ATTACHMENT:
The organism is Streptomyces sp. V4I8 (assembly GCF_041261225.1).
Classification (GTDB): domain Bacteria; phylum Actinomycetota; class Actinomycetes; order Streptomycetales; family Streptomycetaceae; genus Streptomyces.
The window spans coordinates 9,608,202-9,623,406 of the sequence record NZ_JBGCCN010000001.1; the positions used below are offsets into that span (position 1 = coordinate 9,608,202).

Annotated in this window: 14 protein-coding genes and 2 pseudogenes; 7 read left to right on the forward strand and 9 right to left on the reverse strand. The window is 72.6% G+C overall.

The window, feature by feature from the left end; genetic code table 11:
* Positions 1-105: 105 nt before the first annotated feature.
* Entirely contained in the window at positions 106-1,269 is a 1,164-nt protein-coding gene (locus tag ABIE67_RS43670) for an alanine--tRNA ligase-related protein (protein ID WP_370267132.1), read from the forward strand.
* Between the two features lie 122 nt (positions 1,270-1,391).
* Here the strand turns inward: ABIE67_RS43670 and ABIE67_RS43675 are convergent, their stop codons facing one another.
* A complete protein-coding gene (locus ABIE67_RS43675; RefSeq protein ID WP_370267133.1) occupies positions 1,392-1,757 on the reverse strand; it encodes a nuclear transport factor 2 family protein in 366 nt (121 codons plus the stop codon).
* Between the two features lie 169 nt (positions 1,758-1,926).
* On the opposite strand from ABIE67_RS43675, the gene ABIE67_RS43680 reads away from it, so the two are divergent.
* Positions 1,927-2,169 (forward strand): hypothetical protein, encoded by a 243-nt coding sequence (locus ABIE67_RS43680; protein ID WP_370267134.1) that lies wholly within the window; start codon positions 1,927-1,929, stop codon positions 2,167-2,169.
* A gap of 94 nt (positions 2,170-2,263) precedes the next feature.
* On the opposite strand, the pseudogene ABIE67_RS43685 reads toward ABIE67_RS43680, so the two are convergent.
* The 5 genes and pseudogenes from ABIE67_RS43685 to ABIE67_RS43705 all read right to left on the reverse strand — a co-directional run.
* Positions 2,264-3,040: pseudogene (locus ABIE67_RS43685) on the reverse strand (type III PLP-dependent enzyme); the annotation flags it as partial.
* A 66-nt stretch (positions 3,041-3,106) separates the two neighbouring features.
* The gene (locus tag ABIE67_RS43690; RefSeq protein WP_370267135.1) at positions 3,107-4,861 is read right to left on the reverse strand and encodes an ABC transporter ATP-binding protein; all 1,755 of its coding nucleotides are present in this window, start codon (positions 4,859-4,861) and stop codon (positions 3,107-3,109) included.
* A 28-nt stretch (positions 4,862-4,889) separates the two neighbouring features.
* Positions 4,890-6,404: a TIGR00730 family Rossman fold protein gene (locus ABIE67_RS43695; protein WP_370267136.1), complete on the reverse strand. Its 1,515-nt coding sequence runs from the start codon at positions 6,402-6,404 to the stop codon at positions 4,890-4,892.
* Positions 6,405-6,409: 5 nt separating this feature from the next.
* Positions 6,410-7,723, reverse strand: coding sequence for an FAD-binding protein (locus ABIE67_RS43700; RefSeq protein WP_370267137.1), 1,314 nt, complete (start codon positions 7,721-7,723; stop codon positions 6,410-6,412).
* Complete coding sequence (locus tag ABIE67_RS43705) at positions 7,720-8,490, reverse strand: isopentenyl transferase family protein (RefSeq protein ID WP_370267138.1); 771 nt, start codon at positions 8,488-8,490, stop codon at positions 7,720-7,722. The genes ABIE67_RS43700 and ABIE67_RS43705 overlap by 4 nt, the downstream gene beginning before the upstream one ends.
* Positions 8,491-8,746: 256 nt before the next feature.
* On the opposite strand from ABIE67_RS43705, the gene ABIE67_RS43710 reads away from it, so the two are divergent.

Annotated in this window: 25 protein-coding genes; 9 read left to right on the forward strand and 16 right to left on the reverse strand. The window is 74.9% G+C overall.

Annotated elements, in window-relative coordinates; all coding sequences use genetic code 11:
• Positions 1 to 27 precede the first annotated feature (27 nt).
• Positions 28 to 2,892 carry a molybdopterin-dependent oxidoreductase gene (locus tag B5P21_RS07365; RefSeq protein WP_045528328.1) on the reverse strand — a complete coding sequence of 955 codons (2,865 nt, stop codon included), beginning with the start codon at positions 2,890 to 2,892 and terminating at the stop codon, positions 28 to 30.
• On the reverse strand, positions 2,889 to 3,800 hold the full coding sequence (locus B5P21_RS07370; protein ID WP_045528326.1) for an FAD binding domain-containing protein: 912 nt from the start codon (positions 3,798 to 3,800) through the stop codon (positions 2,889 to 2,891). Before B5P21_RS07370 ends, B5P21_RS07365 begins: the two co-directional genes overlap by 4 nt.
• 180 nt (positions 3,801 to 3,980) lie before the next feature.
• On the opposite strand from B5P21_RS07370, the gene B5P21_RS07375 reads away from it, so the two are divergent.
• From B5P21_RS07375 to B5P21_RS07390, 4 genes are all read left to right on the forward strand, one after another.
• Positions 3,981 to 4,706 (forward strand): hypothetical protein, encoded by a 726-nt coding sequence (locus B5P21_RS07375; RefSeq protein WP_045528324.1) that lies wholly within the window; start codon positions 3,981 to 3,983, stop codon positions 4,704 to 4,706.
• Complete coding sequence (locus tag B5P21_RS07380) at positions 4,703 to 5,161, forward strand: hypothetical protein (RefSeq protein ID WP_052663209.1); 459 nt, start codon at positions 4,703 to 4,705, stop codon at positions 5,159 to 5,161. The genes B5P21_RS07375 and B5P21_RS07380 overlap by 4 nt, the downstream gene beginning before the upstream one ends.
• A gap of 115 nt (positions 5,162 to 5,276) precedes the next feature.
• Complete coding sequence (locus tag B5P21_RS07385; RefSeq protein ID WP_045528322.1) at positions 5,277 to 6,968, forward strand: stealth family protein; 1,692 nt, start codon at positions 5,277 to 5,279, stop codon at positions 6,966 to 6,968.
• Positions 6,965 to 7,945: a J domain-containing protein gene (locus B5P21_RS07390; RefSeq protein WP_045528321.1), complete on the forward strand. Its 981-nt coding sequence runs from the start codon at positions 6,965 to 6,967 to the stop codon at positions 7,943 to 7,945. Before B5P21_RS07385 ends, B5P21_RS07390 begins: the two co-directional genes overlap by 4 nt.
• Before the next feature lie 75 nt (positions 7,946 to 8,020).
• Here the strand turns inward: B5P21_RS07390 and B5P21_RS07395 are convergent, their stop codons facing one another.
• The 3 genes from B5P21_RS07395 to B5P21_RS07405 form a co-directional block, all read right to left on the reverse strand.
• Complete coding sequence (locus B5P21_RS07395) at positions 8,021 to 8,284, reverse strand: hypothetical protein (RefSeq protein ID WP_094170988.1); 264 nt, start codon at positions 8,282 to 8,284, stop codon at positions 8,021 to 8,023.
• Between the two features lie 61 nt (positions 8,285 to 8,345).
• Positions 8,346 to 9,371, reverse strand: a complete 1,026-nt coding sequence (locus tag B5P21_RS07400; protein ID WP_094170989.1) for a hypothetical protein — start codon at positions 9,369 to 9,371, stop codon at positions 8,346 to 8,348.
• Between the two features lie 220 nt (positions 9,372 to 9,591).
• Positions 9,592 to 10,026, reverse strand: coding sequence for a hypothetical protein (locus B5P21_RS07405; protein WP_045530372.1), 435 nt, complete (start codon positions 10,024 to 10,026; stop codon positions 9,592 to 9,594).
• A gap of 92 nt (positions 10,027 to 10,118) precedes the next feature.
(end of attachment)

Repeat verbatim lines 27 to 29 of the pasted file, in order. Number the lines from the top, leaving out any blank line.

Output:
Annotated in this window: 25 protein-coding genes; 9 read left to right on the forward strand and 16 right to left on the reverse strand. The window is 74.9% G+C overall.

Annotated elements, in window-relative coordinates; all coding sequences use genetic code 11:
• Positions 1 to 27 precede the first annotated feature (27 nt).